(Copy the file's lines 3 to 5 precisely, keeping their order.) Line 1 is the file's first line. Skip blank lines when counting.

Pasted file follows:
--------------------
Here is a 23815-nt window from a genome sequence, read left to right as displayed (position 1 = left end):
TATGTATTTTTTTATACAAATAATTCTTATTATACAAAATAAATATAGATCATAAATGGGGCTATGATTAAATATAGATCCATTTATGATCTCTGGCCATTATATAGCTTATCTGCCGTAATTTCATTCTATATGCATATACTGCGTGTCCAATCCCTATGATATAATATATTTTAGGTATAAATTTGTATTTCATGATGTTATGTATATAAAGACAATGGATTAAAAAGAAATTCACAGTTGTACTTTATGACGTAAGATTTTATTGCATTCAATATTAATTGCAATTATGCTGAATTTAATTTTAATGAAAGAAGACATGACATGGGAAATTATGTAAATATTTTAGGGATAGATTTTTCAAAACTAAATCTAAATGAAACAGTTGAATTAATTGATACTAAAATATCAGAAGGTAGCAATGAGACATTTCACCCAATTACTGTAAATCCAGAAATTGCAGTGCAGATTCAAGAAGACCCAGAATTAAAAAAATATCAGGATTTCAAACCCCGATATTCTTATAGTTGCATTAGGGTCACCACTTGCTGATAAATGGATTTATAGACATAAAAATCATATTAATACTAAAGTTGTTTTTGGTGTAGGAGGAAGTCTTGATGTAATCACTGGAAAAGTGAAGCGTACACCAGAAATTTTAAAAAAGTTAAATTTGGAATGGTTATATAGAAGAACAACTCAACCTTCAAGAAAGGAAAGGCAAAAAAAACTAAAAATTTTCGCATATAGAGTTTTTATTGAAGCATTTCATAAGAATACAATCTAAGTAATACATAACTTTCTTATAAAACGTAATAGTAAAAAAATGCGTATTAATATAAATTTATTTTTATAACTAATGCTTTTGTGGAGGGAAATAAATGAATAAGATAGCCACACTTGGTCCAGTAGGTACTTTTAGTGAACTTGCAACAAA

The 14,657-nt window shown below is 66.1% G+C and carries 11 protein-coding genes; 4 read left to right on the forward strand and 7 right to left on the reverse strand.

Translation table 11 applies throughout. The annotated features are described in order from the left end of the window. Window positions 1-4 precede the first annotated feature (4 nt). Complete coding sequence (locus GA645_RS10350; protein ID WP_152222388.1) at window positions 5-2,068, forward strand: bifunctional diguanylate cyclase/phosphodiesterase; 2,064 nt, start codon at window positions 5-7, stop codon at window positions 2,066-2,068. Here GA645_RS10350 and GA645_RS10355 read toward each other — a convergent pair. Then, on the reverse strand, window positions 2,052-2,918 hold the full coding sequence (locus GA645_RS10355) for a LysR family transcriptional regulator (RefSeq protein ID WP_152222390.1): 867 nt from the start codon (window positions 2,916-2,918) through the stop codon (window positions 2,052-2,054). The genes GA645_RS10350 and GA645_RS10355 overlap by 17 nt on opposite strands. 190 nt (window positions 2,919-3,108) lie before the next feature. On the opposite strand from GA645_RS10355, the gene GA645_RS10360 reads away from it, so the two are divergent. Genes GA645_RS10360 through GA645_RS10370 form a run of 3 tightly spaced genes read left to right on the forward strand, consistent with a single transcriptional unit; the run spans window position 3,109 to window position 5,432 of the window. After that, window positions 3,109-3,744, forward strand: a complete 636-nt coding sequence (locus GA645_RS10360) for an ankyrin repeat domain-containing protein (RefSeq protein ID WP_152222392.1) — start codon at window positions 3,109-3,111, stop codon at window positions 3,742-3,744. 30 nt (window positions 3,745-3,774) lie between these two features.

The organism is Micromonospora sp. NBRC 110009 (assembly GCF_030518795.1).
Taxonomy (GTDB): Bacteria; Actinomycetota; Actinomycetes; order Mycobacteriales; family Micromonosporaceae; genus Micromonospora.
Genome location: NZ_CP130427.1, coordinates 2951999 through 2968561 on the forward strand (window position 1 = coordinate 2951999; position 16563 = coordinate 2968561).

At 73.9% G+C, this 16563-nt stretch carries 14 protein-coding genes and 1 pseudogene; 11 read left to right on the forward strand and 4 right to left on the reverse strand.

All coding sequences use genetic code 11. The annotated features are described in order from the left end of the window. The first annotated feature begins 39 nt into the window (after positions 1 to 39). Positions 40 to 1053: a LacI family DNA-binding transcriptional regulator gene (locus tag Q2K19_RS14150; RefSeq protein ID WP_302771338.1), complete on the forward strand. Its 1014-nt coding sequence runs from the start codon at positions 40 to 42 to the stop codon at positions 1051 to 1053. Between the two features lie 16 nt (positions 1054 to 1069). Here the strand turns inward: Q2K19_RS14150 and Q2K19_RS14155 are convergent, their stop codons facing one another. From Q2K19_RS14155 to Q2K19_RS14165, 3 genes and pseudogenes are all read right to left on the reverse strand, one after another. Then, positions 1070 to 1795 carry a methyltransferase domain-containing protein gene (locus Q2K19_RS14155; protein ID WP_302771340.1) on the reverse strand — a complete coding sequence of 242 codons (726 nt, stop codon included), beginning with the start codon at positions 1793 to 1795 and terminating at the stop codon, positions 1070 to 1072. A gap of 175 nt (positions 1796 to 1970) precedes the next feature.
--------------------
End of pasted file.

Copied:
The 14,657-nt window shown below is 66.1% G+C and carries 11 protein-coding genes; 4 read left to right on the forward strand and 7 right to left on the reverse strand.

Translation table 11 applies throughout. The annotated features are described in order from the left end of the window. Window positions 1-4 precede the first annotated feature (4 nt). Complete coding sequence (locus GA645_RS10350; protein ID WP_152222388.1) at window positions 5-2,068, forward strand: bifunctional diguanylate cyclase/phosphodiesterase; 2,064 nt, start codon at window positions 5-7, stop codon at window positions 2,066-2,068. Here GA645_RS10350 and GA645_RS10355 read toward each other — a convergent pair. Then, on the reverse strand, window positions 2,052-2,918 hold the full coding sequence (locus GA645_RS10355) for a LysR family transcriptional regulator (RefSeq protein ID WP_152222390.1): 867 nt from the start codon (window positions 2,916-2,918) through the stop codon (window positions 2,052-2,054). The genes GA645_RS10350 and GA645_RS10355 overlap by 17 nt on opposite strands. 190 nt (window positions 2,919-3,108) lie before the next feature. On the opposite strand from GA645_RS10355, the gene GA645_RS10360 reads away from it, so the two are divergent. Genes GA645_RS10360 through GA645_RS10370 form a run of 3 tightly spaced genes read left to right on the forward strand, consistent with a single transcriptional unit; the run spans window position 3,109 to window position 5,432 of the window. After that, window positions 3,109-3,744, forward strand: a complete 636-nt coding sequence (locus GA645_RS10360) for an ankyrin repeat domain-containing protein (RefSeq protein ID WP_152222392.1) — start codon at window positions 3,109-3,111, stop codon at window positions 3,742-3,744. 30 nt (window positions 3,745-3,774) lie between these two features.

The organism is Micromonospora sp. NBRC 110009 (assembly GCF_030518795.1).